Global leaders commit to end school violence and bullying
UNESCO placed learner well-being at the heart of education at a Safe to Learn Leaders Event on 15 July, during the High-Level Political Forum in New York. Joining senior leaders from governments and UN agencies from across the world, UNESCO underscored its commitment to addressing all forms of school violence and bullying.
Violence in educational settings is a daily reality that denies millions of children and young people the fundamental human right to education. Almost one in three students (32%) has been bullied by their peers at school at least once in the last month and a similar proportion are affected by physical violence, according to UNESCO’s Behind the Numbers report. This has a significant effect on students’ mental health, quality of life and academic achievement.
Speaking at the Safe to Learn event, UNESCO Assistant Director-General for Education, Stefania Giannini, outlined its approach to ending the crisis. “We have established a specific objective of addressing violence and bullying in schools as part of UNESCO’s new initiative, Our Rights, Our Lives, Our Future, reaching 20 million children and young people in 31 Sub-Saharan Africa countries,” Ms Giannini said.
“We will also support targeted and intensified support in a dozen focus-countries to support ending school violence, and we are launching a new study on the role of teachers in addressing school violence and bullying. Further, as part of the G7 and UNESCO meeting in France this July, Ministers of Education agreed to support the adoption a new UNESCO international day against bullying and cyberbullying.”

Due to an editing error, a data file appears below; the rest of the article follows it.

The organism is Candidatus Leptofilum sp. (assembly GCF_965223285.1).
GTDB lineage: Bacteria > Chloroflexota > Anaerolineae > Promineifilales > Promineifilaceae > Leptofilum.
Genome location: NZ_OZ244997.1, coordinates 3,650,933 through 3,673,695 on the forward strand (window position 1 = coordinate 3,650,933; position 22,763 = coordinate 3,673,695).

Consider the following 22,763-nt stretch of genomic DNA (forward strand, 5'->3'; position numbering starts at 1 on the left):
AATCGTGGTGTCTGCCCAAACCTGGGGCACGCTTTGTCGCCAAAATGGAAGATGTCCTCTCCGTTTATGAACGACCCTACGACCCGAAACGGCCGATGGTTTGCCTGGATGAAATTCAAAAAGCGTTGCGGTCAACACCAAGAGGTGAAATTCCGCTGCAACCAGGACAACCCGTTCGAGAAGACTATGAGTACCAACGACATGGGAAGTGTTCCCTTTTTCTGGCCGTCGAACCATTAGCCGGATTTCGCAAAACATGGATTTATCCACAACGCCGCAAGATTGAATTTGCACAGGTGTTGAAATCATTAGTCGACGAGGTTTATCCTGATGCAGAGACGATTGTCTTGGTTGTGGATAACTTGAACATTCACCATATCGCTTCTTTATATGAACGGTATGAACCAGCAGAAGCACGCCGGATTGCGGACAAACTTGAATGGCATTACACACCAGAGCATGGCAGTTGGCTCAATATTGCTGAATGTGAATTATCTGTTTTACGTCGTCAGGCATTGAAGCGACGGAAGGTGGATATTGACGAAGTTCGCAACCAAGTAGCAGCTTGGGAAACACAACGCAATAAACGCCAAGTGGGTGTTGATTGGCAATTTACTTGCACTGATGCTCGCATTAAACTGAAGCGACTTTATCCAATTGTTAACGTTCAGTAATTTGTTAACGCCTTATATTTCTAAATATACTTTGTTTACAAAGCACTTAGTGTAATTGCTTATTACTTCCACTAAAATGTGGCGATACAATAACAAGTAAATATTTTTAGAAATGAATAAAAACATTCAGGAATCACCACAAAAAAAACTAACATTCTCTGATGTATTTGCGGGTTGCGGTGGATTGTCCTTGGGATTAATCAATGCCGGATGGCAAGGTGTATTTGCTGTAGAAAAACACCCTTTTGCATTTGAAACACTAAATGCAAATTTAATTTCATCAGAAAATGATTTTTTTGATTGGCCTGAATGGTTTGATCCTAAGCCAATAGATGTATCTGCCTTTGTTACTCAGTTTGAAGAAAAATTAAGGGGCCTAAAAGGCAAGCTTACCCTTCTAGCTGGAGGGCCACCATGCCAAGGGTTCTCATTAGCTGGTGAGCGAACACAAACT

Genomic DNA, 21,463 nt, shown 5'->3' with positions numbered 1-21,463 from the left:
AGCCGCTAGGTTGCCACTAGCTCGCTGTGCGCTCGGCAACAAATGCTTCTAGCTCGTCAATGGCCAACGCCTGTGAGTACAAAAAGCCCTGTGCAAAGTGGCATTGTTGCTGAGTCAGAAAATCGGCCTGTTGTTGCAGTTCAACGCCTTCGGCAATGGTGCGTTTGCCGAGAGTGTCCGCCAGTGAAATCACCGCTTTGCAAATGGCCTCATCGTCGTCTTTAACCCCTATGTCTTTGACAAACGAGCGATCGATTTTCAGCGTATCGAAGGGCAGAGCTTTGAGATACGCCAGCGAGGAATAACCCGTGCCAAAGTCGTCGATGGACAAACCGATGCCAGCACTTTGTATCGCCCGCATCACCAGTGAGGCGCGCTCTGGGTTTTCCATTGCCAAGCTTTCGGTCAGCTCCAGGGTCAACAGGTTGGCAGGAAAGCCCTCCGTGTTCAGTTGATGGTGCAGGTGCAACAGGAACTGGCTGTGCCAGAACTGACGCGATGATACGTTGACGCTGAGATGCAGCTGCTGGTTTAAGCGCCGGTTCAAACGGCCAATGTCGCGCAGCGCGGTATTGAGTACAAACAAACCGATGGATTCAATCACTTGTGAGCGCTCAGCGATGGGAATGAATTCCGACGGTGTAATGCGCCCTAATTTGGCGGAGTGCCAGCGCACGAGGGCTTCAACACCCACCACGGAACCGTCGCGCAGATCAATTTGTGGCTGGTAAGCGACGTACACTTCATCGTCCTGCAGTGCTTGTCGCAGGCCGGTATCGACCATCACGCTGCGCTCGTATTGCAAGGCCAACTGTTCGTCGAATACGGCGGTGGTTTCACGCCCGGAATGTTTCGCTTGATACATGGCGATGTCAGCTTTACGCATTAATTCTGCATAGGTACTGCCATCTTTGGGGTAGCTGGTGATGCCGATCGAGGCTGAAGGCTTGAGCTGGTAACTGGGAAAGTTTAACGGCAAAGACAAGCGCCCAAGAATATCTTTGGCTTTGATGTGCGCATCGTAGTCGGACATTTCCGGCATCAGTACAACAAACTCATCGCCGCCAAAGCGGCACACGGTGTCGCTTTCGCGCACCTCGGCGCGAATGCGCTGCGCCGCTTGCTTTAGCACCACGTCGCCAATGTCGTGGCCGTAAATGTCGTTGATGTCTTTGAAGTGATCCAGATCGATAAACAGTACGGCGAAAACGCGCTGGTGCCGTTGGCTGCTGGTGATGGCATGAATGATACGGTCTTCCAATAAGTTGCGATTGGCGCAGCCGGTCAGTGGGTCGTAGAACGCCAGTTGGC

Safe to Learn is a five-year initiative to end violence in schools by 2024. It works by bringing together partners from the education, child protection and violence-prevention communities, ensuring that these groups connect their efforts and build on each other’s strengths to make schools safer. UNESCO is an official partner in the Safe to Learn campaign, and a member of the Global Partnership to End Violence Against Children.
The Safe to Learn event was co-hosted by Henrietta H. Fore, UNICEF Executive Director and Board Chair of the Global Partnership to End Violence Against Children, and Martha Delgado, Deputy Minister for Multilateral Affairs and Human Rights in Mexico. It featured high-level speakers including the Minister of Women’s Empowerment and Child Protection from Indonesia, Dr Yohana Susana Yembise, Permanent Secretary at the UK Department for International Development, Matthew Rycroft, UNICEF Youth Advocate from Jamaica, Charles Young, CEO at the Global Partnership for Education, Alice Albright, and Global Director for Education at the World Bank, Jaime Saavedra.
The commitments made at the Safe to Learn event were far-reaching, including a US $5 million contribution to the End Violence Fund by the UK Department for International Development (DFID), and concrete plans by Ghana, Mexico, Oman and the Republic of Indonesia to protect learners in schools. UN and multi-lateral agencies, non-government organisations and civil society promised accelerated support to reduce school violence, including from Education Cannot Wait, Global Partnership for Education, Civil Society Forum, World Bank, World Council of Churches, World Vision and the UN Special Representative of the Secretary General on Violence Against Children.